Originally posted by nerbot
Four words to always use instead of "I don't know."
"I don't know, but...."
Answers start with an idea not a full stop.
[edit on 16/5/2008 by nerbot]
Excellent point. That actually gets to the heart of what I'm saying in a far more succinct fashion than my post. Admitting my own ignorance should be
accompanied by the hope that I can lessen it over time and discover answers to the questions life presents me with. What I was really trying to say
was that even once I've learned something, however, I also hope to maintain the capacity to leave my mind open to the possibility that it could be
incorrect, and to always leave room for thought rather than allowing my mind to become completely
reliant on accepted facts, so that there is
still room for possibility, the unknown, and a measure of humility before the infinite universe that surrounds me as compared to my capacity to
I might say things like (to finish the sentence you began,) "I don't know, but I think ___________," or in some cases perhaps, “I don’t know,
but I would like to believe ________.” The latter is one I find myself using a lot actually, because my beliefs (or my aspirations toward beliefs)
are always changing with each lesson I learn (or think that I’ve learned.)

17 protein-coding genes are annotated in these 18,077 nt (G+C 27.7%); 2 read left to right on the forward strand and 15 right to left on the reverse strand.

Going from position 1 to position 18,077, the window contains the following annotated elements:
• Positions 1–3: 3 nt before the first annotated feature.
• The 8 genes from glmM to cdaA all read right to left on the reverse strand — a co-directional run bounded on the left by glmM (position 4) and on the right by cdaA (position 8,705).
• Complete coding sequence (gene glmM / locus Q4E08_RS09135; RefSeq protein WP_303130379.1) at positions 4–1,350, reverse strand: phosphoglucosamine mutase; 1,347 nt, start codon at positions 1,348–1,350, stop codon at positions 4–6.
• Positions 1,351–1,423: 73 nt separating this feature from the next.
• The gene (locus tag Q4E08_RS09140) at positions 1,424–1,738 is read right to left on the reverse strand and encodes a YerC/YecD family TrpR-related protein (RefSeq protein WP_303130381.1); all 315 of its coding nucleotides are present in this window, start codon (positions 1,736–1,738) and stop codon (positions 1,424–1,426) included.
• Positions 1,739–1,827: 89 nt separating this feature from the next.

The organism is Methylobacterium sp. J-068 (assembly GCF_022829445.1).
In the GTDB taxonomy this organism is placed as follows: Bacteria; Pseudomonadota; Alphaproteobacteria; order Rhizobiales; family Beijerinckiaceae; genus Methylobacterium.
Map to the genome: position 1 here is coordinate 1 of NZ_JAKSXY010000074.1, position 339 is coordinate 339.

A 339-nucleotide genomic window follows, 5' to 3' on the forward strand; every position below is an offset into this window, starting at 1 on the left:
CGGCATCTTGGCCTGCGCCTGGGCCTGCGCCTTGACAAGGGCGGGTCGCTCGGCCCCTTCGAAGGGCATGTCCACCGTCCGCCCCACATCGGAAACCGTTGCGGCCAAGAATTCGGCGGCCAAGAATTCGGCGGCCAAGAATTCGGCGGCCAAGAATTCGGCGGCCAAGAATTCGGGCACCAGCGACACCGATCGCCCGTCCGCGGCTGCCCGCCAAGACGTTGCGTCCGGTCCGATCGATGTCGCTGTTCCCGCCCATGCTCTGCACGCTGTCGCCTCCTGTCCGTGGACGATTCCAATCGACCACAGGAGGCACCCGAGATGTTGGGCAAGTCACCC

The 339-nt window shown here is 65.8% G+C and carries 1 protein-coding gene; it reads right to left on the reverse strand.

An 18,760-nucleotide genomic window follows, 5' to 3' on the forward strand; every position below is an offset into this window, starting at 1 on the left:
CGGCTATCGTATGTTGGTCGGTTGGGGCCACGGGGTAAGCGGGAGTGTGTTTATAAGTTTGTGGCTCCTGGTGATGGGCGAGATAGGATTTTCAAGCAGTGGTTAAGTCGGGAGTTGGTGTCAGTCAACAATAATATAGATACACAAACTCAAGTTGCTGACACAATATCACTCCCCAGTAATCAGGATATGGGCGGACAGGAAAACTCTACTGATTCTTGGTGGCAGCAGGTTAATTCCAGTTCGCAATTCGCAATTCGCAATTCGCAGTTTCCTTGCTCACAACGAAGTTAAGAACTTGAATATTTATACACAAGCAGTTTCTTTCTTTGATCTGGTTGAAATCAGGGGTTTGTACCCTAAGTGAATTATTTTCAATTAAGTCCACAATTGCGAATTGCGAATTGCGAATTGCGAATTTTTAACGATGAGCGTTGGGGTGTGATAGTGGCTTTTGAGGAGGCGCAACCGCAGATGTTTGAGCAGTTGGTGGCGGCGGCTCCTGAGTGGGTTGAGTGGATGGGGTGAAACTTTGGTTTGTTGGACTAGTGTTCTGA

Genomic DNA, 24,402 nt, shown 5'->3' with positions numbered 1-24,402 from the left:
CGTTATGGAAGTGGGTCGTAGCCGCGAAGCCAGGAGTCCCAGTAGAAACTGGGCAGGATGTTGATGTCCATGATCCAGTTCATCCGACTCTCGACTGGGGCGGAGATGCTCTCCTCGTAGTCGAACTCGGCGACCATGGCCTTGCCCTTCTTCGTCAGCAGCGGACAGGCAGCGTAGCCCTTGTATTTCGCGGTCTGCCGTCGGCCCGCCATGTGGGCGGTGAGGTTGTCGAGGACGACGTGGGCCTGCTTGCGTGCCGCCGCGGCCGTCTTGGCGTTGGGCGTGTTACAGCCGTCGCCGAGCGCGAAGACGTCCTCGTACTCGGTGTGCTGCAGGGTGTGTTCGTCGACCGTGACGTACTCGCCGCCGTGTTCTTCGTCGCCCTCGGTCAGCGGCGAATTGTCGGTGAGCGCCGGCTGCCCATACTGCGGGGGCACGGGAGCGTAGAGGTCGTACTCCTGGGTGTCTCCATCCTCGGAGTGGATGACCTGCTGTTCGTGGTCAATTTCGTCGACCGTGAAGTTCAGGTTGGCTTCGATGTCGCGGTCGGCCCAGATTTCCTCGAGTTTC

In many instances in my life (though far less on ATS than in my daily life,) I (and I've seen examples of this beyond myself as well) have actually
gotten criticized by people for wanting to reserve judgment and actually ponder and think before answering or responding to a question or giving my
two cents on a particular subject. I have a lot of trouble committing to the act of responding with "Yes, absolutely," or, "No, absolutely not,"
without at least thinking about a question thoroughly. Sometimes the answers aren't immediate enough, and I have to take a lot of time and do
research before I can give an honest answer. Even then, sometimes I end up with an open-ended lack of definitive knowledge. Sometimes definitive
answers just aren't forthcoming (yet!) Other times I do have a firm personal
opinion or feeling
, but don't feel justified in declaring
it definitively true because in the end it's only my opinion or an emotion in reaction to something (saddness in reaction to a specific political
policy for instance, with which others agree; in that instance I have a well formed personal
view, but remain unconvinced that mine is more
correct than that of others.)
Interestingly enough, that choice itself (to think before responding) often gets criticized. It creates a sense of peer pressure, at times, to have a
ready answer for everything, rather than admitting that I honestly don't know.
That's really what I was getting at. I agree, however, that one should never stop trying
to find the answer, if ones goal is to "deny
ignorance." I hope this made some sense. We're having a heat wave here (by our standards) and I'm about to topple over so any incoherence can
probably be blamed on that.
[edit on 5/16/2008 by AceWombat04]